Performance poetry has often been criticised as verse that is ‘dumbed down’, lacking in the subtlety and craft that characterise the literary techniques of poetry. Yet the variety of art forms that have influenced today’s spoken word (from hip-hop to rap, theatre to folk storytelling, beat poetry to written poetry) combined with the diversity of practitioners and their individual performance styles produce works of art that can be powerful and surprising, funny or tragic, exotic, erotic and earthy, raw and honest, personal yet universal. The best performance poets are both talented lyricists with an understanding and appreciation of rhythm and pace who engage in complicated word play and rhyme and demonstrate a deep knowledge of the power and flexibility of language.
But spoken word is not just about providing entertainment. Often heavily influenced by current events, politics and injustices of race, religion, class or gender, through their poetry the artists often provide incisive, powerful social and political commentary and challenge us to think about the issues affecting today’s society. This is poetry that is populist and democratising, and contagious, as can be seen by videos of spoken word poets that have gone viral in recent years.
In America, poetry slams are legendary, conferring an almost rock-star like status on the victors, and many American poets are also YouTube stars (see, for example, Sarah Kay’s ‘If I Should Have a Daughter’ and Denice Frohman’s ‘Dear Straight People’). Passion for spoken word in the UK hasn’t quite reached that level, though there are stars like Tempest and Dean Atta, and there are now spoken word tents at festivals, and, in London at least, you can probably find a spoken word event taking place on every night of the week. In both countries, the younger generation – habitual social media users who are ever more politically aware and engaged and often have something to say – see spoken word as a powerful medium for expression. Their voices might otherwise be dismissed, ignored or overlooked, but spoken word and the creation of a three-minute video online often affords them a means of social protest.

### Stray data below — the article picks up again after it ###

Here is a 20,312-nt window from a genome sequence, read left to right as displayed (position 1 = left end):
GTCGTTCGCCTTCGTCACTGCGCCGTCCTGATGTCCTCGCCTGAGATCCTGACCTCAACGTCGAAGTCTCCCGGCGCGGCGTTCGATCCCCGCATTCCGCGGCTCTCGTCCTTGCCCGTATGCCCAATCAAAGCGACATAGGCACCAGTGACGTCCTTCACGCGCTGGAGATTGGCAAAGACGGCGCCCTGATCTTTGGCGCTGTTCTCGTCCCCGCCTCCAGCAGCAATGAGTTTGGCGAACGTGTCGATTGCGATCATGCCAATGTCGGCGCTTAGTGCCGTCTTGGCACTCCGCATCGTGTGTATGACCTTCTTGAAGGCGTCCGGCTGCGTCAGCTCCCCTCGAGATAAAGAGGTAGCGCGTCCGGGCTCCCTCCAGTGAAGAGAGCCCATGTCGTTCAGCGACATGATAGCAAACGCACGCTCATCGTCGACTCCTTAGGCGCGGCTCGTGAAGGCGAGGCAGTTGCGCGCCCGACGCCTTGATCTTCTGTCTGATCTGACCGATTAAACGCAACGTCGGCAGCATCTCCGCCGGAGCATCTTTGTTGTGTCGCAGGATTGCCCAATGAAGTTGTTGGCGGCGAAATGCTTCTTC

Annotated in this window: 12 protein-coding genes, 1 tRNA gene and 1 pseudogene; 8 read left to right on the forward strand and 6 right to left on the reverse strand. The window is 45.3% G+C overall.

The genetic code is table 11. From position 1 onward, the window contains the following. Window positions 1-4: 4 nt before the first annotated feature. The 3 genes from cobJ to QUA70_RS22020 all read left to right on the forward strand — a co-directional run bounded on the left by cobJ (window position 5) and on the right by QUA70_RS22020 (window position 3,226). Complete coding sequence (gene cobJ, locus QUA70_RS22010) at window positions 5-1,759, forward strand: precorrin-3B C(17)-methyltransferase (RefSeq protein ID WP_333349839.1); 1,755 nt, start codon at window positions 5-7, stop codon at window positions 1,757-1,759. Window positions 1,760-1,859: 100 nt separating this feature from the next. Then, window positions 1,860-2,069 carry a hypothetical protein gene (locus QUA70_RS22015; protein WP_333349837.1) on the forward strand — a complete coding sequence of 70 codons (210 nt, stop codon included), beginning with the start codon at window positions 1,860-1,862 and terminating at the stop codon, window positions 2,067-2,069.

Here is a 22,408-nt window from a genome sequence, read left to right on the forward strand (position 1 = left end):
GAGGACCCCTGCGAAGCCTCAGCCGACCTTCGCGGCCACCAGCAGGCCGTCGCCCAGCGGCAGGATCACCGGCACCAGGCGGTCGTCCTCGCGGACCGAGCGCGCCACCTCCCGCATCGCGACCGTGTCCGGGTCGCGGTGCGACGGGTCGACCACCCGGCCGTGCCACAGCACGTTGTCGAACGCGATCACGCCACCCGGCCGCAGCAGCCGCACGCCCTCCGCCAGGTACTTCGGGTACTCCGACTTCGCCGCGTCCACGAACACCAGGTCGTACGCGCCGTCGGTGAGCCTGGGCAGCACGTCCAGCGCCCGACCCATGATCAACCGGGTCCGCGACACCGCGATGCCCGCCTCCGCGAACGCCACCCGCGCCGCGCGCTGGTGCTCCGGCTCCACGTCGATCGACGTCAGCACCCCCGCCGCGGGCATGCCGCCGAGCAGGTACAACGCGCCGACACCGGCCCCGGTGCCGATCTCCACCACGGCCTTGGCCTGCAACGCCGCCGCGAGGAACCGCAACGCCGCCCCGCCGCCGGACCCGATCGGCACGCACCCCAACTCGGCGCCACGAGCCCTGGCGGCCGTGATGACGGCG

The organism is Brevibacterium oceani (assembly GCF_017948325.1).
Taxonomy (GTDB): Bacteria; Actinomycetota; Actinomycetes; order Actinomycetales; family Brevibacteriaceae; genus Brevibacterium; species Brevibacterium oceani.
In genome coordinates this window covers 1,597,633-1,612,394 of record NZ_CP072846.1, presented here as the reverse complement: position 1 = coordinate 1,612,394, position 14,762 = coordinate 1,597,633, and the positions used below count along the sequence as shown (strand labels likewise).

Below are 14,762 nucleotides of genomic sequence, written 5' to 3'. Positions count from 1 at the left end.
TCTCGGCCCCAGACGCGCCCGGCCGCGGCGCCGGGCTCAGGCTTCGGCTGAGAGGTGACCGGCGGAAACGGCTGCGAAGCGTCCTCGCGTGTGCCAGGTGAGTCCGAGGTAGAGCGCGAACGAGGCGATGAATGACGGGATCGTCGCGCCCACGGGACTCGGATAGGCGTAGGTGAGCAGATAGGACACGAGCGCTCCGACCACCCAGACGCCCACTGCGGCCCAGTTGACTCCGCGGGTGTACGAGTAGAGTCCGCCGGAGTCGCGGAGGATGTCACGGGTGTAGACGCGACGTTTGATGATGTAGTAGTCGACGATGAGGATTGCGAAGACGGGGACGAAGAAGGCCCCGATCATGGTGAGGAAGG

Yet it’s not only young people who are turning to spoken word as a means of expression, and the spoken word scene appears to be one of the most diverse in the performing arts world, encompassing men and women, from teenagers to OAPs, of all races and sexualities, religious and racial backgrounds. Prior to the next two Queer’Say events, I wanted to find out more about what it’s really like to work as a spoken word poet in London today, and how poets’ queer identities might affect their work. So I have spoken to some of the best practitioners out there about how they approach writing and performing, about the role of social media and how they see the art of spoken word developing in the future.
The next Queer’Say event takes place at the Canada Water Culture Space on 4th July. For more information, and to book tickets, click here.
Other queer spoken word events in London are Incite Cabaret, which takes place monthly at the Phoenix Arts Club on Shaftesbury Avenue, and Bar Wotever every Tuesday at the Royal Vauxhall Tavern. There are also semi-regular events during festivals such as LGBT History and Black History months (February and October respectively). There are also organisations like Rukus and queer-friendly spaces such as Velvet Tongue, an erotic poetry night.